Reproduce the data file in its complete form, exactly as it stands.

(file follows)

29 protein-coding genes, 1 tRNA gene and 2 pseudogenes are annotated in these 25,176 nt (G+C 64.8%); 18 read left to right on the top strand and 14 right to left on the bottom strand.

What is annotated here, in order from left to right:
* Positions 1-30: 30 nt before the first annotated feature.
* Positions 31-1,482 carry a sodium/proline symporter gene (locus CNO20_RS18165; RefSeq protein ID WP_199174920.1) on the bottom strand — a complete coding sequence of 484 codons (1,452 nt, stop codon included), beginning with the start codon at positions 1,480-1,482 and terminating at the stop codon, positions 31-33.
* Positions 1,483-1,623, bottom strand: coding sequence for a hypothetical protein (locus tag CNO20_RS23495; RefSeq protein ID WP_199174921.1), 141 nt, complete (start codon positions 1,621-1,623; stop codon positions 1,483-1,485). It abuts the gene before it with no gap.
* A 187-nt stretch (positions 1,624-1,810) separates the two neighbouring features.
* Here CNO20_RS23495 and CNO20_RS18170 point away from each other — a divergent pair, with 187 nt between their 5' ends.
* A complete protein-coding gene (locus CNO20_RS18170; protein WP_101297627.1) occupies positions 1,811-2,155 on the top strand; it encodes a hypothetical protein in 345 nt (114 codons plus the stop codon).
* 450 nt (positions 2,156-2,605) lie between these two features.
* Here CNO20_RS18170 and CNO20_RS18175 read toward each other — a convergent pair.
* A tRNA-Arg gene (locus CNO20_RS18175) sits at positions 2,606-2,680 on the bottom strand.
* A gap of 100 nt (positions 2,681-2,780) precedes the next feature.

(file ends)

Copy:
29 protein-coding genes, 1 tRNA gene and 2 pseudogenes are annotated in these 25,176 nt (G+C 64.8%); 18 read left to right on the top strand and 14 right to left on the bottom strand.

What is annotated here, in order from left to right:
* Positions 1-30: 30 nt before the first annotated feature.
* Positions 31-1,482 carry a sodium/proline symporter gene (locus CNO20_RS18165; RefSeq protein ID WP_199174920.1) on the bottom strand — a complete coding sequence of 484 codons (1,452 nt, stop codon included), beginning with the start codon at positions 1,480-1,482 and terminating at the stop codon, positions 31-33.
* Positions 1,483-1,623, bottom strand: coding sequence for a hypothetical protein (locus tag CNO20_RS23495; RefSeq protein ID WP_199174921.1), 141 nt, complete (start codon positions 1,621-1,623; stop codon positions 1,483-1,485). It abuts the gene before it with no gap.
* A 187-nt stretch (positions 1,624-1,810) separates the two neighbouring features.
* Here CNO20_RS23495 and CNO20_RS18170 point away from each other — a divergent pair, with 187 nt between their 5' ends.
* A complete protein-coding gene (locus CNO20_RS18170; protein WP_101297627.1) occupies positions 1,811-2,155 on the top strand; it encodes a hypothetical protein in 345 nt (114 codons plus the stop codon).
* 450 nt (positions 2,156-2,605) lie between these two features.
* Here CNO20_RS18170 and CNO20_RS18175 read toward each other — a convergent pair.
* A tRNA-Arg gene (locus CNO20_RS18175) sits at positions 2,606-2,680 on the bottom strand.
* A gap of 100 nt (positions 2,681-2,780) precedes the next feature.